Research for a 21st Century Child Welfare System
By: Lauren Supplee, Senior Program Officer, William T. Grant Foundation, Geoff Cloepfil, Administrative Specialist, Research Services, Casey Family Programs, and Krik O'Brien, Senior Director of Research, Casey Family Programs.
The outcomes for children and families who have contact with our child protection system (CPS) continue to be poor in many areas, and the trauma many children and families experience from their involvement with the system demands we do better. Further, there continues to be significant disparities in outcomes and disproportional representation of children and families of color in CPS in many communities. The current system must be transformed to provide all families the supports they need to thrive. Advocates and government leadership recognize the need for a major system redesign to accomplish this goal. You can hear more about why we need this new research agenda in this video.
To support transformation, we must understand where the gaps in knowledge are and what research is needed. Annie E. Casey Foundation, Casey Family Programs and the William T. Grant Foundation partnered to kickstart the development of a research agenda for a 21st century child welfare system. The 21st Century Research Agenda focuses on three broad topic areas: community-based prevention of child maltreatment, child protective services and prevention of foster care, and out of home care.
To carry out a transformative 21st Century Research Agenda, we are:
- Forming a broad coalition of partners to support new ways of looking at research in child welfare
- Articulating clear research questions that are relevant for families and communities, jurisdiction leaders, policy-makers and practitioners
- Conducting research that will close the gaps and answer those key questions
- Supporting agencies and organizations to use the findings to improve policy, program and practice strategies resulting in a bold and transformative systems change
The process of developing this research agenda was a close collaboration with of policy experts, experts in diversity, equity, and inclusion; and it centers the voice of individuals with lived experience in the child welfare system. For example, each of the three workgroups that provided the initial research gaps included two individuals with lived experience. These individuals represented a broad array of lived experience including parents who had one or more children placed into foster care, foster parents, kinship caregivers and young people who experienced foster care.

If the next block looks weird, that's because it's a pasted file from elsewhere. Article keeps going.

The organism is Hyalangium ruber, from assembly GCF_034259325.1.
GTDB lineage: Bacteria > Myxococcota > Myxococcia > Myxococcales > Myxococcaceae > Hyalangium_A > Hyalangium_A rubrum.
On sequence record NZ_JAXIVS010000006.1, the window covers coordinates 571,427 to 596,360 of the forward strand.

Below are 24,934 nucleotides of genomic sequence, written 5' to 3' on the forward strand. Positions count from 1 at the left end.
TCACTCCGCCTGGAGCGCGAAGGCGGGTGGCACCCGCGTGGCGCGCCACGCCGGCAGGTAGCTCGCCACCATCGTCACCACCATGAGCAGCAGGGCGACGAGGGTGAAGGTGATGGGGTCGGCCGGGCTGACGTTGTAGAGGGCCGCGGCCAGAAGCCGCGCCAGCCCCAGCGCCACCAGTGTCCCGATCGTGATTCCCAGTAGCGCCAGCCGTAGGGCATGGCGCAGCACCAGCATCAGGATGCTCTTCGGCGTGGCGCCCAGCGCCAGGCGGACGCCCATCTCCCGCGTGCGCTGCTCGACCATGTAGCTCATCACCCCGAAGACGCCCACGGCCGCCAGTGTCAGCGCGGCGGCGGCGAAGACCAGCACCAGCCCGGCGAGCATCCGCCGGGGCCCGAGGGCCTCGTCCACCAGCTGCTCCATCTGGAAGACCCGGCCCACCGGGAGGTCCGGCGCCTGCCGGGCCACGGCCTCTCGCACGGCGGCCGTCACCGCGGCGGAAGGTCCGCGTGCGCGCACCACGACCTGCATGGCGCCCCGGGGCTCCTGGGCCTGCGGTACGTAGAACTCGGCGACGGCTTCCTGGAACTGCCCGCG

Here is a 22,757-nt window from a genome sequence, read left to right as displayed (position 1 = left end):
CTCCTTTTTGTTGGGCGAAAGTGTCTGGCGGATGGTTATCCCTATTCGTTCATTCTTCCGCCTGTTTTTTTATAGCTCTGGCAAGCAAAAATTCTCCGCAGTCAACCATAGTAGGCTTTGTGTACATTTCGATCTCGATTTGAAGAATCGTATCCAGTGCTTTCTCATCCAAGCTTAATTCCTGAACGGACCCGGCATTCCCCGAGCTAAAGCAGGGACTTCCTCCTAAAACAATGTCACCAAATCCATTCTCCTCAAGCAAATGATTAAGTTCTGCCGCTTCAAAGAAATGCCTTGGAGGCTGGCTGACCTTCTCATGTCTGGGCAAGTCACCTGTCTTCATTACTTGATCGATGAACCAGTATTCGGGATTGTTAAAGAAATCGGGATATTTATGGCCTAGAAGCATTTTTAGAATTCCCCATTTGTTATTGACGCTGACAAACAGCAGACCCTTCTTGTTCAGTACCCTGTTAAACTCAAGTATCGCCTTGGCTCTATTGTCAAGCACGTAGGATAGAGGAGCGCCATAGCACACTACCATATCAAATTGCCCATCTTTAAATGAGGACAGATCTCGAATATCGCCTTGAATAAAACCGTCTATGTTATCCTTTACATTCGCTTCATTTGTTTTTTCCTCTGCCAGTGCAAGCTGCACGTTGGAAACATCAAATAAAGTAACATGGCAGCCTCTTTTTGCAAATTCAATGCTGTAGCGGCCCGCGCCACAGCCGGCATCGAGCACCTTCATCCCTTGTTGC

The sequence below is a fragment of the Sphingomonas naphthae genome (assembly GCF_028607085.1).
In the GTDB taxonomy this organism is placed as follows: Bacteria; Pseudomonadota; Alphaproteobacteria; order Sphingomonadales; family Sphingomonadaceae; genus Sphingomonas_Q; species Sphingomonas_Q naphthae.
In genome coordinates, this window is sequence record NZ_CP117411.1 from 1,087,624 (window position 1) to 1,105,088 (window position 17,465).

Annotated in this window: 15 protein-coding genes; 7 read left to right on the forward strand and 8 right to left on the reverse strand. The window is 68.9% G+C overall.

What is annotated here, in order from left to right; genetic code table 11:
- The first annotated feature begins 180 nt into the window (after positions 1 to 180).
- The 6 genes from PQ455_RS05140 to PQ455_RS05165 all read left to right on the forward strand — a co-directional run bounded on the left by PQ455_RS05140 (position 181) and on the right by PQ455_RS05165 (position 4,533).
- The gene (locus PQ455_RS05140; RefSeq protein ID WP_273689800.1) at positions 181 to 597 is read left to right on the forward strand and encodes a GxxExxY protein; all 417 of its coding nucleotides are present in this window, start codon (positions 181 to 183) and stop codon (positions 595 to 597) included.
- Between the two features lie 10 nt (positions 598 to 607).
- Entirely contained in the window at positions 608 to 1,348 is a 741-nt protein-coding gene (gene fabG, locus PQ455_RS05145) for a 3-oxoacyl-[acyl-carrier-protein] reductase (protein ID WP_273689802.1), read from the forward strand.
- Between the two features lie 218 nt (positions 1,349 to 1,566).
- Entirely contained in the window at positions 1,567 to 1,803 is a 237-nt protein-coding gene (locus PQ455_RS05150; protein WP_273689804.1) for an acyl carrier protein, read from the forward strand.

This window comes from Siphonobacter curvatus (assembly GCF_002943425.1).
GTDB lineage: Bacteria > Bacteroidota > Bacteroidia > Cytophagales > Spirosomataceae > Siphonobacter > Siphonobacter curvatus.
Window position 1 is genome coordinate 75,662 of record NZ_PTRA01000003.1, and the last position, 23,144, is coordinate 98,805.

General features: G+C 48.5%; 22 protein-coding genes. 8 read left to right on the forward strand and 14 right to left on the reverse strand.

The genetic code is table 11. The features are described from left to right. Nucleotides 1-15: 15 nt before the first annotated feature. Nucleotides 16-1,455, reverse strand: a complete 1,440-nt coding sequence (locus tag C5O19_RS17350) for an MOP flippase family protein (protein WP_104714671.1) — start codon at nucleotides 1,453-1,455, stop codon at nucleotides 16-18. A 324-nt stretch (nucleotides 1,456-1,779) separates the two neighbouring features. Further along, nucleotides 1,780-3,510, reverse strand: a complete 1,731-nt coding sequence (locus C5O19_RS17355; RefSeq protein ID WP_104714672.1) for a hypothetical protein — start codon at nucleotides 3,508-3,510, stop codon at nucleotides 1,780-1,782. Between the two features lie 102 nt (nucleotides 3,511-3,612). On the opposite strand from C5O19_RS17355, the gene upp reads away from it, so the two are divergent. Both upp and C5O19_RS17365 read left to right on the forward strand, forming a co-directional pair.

The resulting work is not a research agenda by and for researchers. Rather, it is an agenda that captures the diversity of voices that touch the child welfare system as a call to communities and funders to address these critical research needs. Throughout this process the team heard clearly the deep, meaningful feedback embedded in this process needs to not be extractive of individuals and communities but must give back to communities and organizations.
What can you do to advance this important effort?
- Review the gaps and provide feedback by viewing them at this location.
- Use the template Request for Proposals (RFPs) that are being developed to fund research to address the critical gaps (email firstname.lastname@example.org for an RFP template).
- Include individuals with lived experience at every stage of the research process including as reviewers of RFPs and as a part of the research team.
- Disseminate the research findings to key stakeholders, so the research informs policy, program design and practice. Research for a 21st century child welfare system